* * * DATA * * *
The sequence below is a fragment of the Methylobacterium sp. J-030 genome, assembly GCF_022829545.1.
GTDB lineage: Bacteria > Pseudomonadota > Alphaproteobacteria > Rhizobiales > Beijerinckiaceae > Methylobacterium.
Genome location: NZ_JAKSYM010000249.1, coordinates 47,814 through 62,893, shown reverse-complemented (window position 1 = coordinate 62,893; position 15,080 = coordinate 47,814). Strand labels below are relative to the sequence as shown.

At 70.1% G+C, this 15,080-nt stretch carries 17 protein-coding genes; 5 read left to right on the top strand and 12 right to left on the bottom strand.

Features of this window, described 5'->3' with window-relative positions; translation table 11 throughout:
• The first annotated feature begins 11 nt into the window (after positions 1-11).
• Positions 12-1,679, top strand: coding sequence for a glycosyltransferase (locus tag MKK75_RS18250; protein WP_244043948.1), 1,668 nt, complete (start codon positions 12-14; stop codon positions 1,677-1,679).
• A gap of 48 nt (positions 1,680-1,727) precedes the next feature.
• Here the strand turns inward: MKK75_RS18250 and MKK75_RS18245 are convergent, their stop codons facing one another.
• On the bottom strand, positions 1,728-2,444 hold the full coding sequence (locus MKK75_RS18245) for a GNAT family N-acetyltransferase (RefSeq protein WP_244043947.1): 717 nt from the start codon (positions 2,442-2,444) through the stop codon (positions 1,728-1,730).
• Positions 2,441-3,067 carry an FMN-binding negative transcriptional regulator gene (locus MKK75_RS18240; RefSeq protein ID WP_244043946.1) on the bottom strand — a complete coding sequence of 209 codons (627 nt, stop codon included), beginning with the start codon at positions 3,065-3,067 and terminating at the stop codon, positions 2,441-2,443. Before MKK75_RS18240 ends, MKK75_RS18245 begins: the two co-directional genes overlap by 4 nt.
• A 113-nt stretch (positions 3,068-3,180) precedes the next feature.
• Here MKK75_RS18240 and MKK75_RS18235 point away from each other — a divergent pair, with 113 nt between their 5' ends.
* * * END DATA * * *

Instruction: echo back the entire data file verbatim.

The sequence below is a fragment of the Methylobacterium sp. J-030 genome, assembly GCF_022829545.1.
GTDB lineage: Bacteria > Pseudomonadota > Alphaproteobacteria > Rhizobiales > Beijerinckiaceae > Methylobacterium.
Genome location: NZ_JAKSYM010000249.1, coordinates 47,814 through 62,893, shown reverse-complemented (window position 1 = coordinate 62,893; position 15,080 = coordinate 47,814). Strand labels below are relative to the sequence as shown.

At 70.1% G+C, this 15,080-nt stretch carries 17 protein-coding genes; 5 read left to right on the top strand and 12 right to left on the bottom strand.

Features of this window, described 5'->3' with window-relative positions; translation table 11 throughout:
• The first annotated feature begins 11 nt into the window (after positions 1-11).
• Positions 12-1,679, top strand: coding sequence for a glycosyltransferase (locus tag MKK75_RS18250; protein WP_244043948.1), 1,668 nt, complete (start codon positions 12-14; stop codon positions 1,677-1,679).
• A gap of 48 nt (positions 1,680-1,727) precedes the next feature.
• Here the strand turns inward: MKK75_RS18250 and MKK75_RS18245 are convergent, their stop codons facing one another.
• On the bottom strand, positions 1,728-2,444 hold the full coding sequence (locus MKK75_RS18245) for a GNAT family N-acetyltransferase (RefSeq protein WP_244043947.1): 717 nt from the start codon (positions 2,442-2,444) through the stop codon (positions 1,728-1,730).
• Positions 2,441-3,067 carry an FMN-binding negative transcriptional regulator gene (locus MKK75_RS18240; RefSeq protein ID WP_244043946.1) on the bottom strand — a complete coding sequence of 209 codons (627 nt, stop codon included), beginning with the start codon at positions 3,065-3,067 and terminating at the stop codon, positions 2,441-2,443. Before MKK75_RS18240 ends, MKK75_RS18245 begins: the two co-directional genes overlap by 4 nt.
• A 113-nt stretch (positions 3,068-3,180) precedes the next feature.
• Here MKK75_RS18240 and MKK75_RS18235 point away from each other — a divergent pair, with 113 nt between their 5' ends.